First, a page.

Matrimonial Cruelty was introduced in the Indian Penal Code in 1983. Section 498A was introduced to protect the women from cruelty by her husband or any of his relatives. 498A is a criminal offence and the main objective behind its introduction was to combat the problem of domestic violence. It states that whoever, being the husband or the relative of the husband of a woman, subjects such woman to cruelty shall be punished with imprisonment for a term which may extend to three years and shall also be liable to fine.

Under this section, cruelty means:

  • Any conduct which drives a woman to commit suicide or any conduct which is likely to cause grave injury to life, limb or health of the woman.
  • Harassment with the purpose of coercing her or her relatives to give some property and in case of the unfulfillment of the demand for money or property, the wife is harassed by her husband or his relatives.

An offence under this section is cognizable, non-bailable and non-compoundable and it is also triable by a Magistrate First class. Bar of limitation to take cognizance of the offence under Section 468 of Cr.P.C would not apply to matrimonial offences where the allegations are specifically of cruelty and torture. Cruelty is a ground for divorce and separation under all the personal laws.


Section 304B of IPC deals with dowry death, it states that where the death of a woman is caused by any burns or bodily injury or occurs otherwise than under normal circumstances within seven years of her marriage and it is shown that soon before her death she was subjected to cruelty or harassment by her husband or any relative of her husband for, or in connection with, any demand for dowry, such death shall be called “dowry death”, and such husband or relative shall be deemed to have caused her death. Any person who is found to be convicted under Section 304B shall be punished with imprisonment which would not be less than seven years but it may be extended to imprisonment for life.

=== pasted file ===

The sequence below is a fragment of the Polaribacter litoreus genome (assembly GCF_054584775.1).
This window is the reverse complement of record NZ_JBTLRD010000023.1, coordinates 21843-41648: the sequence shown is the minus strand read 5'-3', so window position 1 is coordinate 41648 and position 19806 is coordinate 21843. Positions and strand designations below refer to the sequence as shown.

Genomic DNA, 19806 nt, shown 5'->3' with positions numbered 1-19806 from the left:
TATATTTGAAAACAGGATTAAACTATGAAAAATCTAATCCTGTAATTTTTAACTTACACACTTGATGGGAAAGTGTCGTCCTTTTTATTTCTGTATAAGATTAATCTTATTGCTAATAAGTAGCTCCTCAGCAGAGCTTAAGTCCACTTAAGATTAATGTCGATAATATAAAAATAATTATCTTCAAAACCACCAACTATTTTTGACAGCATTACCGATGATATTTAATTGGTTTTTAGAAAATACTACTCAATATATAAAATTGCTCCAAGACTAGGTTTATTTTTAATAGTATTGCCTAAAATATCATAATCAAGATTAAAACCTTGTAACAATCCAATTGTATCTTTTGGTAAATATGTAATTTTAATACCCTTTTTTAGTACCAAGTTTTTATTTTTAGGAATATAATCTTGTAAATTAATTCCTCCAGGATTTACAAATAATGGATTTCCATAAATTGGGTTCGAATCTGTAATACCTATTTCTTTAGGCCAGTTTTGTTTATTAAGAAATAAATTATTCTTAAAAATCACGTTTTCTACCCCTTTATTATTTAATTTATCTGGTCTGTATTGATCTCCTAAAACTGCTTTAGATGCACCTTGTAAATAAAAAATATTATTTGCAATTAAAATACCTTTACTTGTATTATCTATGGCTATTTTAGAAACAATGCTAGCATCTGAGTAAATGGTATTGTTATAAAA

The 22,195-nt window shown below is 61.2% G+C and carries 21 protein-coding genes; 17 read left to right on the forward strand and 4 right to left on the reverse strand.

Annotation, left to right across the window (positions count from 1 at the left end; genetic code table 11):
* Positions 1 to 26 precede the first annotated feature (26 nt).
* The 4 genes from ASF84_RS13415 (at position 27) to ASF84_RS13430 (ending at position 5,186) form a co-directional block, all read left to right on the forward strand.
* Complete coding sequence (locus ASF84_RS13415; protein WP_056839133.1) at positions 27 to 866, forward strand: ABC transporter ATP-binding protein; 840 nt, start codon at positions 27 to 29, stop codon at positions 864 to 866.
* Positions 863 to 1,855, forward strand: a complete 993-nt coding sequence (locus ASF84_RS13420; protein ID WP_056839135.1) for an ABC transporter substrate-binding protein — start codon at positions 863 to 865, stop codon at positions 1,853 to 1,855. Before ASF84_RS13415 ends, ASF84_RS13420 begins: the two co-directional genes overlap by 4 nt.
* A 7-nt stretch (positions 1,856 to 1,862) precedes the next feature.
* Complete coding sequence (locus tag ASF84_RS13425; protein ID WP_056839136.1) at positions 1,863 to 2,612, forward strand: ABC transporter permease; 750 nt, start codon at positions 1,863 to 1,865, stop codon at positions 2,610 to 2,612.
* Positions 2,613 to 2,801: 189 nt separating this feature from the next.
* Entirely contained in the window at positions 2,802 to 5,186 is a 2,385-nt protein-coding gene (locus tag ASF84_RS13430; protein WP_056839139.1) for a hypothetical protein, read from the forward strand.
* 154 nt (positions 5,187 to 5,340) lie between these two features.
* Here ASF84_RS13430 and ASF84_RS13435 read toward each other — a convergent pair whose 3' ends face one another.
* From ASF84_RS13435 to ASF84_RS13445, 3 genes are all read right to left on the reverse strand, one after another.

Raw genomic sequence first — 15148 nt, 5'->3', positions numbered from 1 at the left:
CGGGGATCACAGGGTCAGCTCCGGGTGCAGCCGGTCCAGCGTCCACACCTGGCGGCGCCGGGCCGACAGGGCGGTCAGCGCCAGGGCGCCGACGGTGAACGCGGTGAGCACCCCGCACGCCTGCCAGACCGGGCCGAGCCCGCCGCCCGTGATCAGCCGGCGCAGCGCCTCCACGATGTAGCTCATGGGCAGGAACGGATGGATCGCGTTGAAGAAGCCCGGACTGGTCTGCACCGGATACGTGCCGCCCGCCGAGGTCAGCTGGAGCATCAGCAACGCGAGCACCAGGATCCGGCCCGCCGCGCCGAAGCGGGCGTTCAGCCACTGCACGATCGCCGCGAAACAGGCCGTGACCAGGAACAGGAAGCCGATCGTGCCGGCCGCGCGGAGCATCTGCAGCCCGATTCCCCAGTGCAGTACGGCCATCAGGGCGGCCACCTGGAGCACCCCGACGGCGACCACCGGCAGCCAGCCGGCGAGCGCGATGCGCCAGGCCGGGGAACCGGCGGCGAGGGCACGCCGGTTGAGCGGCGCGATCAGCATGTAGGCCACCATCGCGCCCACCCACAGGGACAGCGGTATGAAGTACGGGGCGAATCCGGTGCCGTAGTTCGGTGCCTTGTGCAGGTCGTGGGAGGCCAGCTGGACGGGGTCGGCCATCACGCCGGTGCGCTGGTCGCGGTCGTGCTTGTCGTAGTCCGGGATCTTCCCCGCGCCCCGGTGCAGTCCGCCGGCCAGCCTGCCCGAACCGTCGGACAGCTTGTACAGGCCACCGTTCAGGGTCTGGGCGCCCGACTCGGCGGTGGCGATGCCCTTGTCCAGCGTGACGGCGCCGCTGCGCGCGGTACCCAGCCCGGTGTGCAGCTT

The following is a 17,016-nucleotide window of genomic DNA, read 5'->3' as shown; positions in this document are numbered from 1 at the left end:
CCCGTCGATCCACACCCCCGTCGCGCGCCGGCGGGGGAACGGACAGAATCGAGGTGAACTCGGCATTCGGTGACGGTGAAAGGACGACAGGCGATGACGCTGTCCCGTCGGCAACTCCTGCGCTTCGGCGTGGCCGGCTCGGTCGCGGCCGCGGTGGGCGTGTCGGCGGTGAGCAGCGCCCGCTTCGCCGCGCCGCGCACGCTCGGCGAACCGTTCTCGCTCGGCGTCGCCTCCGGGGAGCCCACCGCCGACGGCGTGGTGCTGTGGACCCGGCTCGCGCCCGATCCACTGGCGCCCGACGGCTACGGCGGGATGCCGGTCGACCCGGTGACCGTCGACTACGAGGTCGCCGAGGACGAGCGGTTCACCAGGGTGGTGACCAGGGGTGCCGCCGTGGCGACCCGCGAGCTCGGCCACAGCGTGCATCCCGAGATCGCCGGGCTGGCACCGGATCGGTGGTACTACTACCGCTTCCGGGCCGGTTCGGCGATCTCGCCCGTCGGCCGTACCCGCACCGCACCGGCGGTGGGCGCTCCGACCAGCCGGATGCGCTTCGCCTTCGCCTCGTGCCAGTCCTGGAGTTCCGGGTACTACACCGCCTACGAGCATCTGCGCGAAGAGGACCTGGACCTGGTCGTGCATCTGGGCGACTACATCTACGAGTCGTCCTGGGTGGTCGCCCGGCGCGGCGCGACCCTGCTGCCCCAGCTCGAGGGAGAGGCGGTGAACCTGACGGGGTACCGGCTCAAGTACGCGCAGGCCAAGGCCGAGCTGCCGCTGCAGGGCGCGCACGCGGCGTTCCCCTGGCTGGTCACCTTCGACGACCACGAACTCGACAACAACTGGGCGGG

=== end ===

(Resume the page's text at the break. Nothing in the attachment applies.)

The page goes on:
Section306 of IPC deals with the abetment of suicide. When a person drives another person to commit suicide with a motive, also followed by an action to drive another to commit suicide is amounted as abetment of suicide.

Whoever abets the commission of such suicide shall be punished with imprisonment of either description for a term which may extend to ten years and shall also be liable to fine.